From 1798 to 1799, he commanded the 6th Chasseurs. He was the alleged lover of Emperor Paul's daughter Catherine. In 1800 Paul recognized the title of "Prince Bagration" for Pyotr in Russia, unexpectedly married him off to Countess Catherine Pavlovna Skavronskaya, the favorite niece of Grigory Potemkin and one of the Empress Maria's ladies-in-waiting. Bagration and Catherine had been casually involved; the young and lovely Catherine soon preferred traveling and, in 1805, fled to Vienna, where her salon and running affair with Prince Clemens von Metternich—who called her "the Naked Angel"—permitted her to serve as an important agent of Russian intelligence and diplomacy. Bagration was obliged by the emperor to claim their daughter, Marie-Clementine, as his own and to subsidize thousands of rubles of Catherine's debts, he had a reputation as a heavy gambler, as well, was forced to sell estates to cover losses that rose as high as 80,000 roubles. In the wars of 1805 Bagration's achievements appeared more brilliant.
When Napoleon ordered Murat to break an armistice he had just signed with Bagration, the general was able to resist the repeated attacks of forces five times his own numbers under Murat and Lannes at Schöngrabern near Hollabrunn. Though Bagration lost half of the men under his command, their stand protected the retreat of the main army under Kutuzov to Olmutz; when Kutuzov was overruled and forced into battle at Austerlitz, Bagration commanded the advance guard of the Prince Liechtenstein's column and defended the allied right against Lannes while the left attacked Napoleon's deliberately undefended right flank. He was promoted to Lieutenant-General in 1805, in 1807 fought bravely and obstinately at the battles of Eylau and Friedland, he was successful as commander of both Russia's Finnish Campaign in 1808 and Turkish Campaign in 1809. In the former, he captured the Åland Islands by a daring march across the frozen Gulf of Finland, his rapid transfer to the distant Moldavian front against the Ottoman Empire has been seen as a reprimand for an alleged affair with the tsarevna Catherine, married off shortly thereafter.
While there, he led the R
Filyovsky Park District
Filyovsky Park District is a district of Western Administrative Okrug of the federal city of Moscow, Russia. The district is 6.5 km west of the center of the city, its northern and eastern borders are the Moskva River. Located in the area are the Khrunichev State Research and Production Space Center, Church of the Intercession at Fili, Gorbunov Palace of Culture and Filevsky Park; the area of the district is 9.624 square kilometres. Population: 89,513 . Fili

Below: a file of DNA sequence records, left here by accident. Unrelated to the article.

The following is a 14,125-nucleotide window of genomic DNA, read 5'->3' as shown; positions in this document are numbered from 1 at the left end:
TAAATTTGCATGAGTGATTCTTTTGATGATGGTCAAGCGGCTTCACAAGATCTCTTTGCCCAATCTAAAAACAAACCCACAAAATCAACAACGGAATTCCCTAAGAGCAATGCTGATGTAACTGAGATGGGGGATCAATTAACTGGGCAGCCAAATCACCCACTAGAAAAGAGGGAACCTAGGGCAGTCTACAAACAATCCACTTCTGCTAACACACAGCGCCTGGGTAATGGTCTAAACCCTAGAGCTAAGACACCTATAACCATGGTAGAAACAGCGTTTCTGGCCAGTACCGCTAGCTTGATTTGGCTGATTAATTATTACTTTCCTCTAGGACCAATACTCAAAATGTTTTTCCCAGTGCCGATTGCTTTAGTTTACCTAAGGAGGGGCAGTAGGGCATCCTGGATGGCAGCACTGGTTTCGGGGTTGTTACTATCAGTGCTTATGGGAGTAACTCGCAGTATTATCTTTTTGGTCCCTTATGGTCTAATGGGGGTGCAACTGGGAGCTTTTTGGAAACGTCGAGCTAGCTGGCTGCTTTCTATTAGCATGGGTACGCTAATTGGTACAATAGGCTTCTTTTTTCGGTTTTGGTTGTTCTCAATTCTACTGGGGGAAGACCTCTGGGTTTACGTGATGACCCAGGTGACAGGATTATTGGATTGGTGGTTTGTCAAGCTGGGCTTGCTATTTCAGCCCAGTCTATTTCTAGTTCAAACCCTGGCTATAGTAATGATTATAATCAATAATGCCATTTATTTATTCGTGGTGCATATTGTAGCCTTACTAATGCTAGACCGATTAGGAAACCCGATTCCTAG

Gorbúshka is a marketplace for dealing in music and household equipment in Moscow, Russia. The word itself is an associative usage of an untranslatable Russian word for the first slice from a loaf of bread which contains the crust. If the loaf is round, the shape resembles a hump; the word has many cultural associations in Russia. Before the year 2001 the name "Gorbushka" referred to an open-air black market for software, music and electronics; the market was in the city square by the Gorbunov Palace of Culture, hence the name. The market dealt in unlicensed music and software CDs, gaming consoles with mod chips, as well as video games. Due to the copyright infringement issues Gorbushka was in sights of the government for a long time; the market closed in 2001. In its place a more legal shopping center Gorbushkin dvor was opened. Alexey Khotin is reported to own the company now. Gorbushka shopping center home page Gorbushka without Piratery, a BBC article Moscow targets media pirates, a BBC article gorbushka.ru internet portal
Smolensky Metro Bridge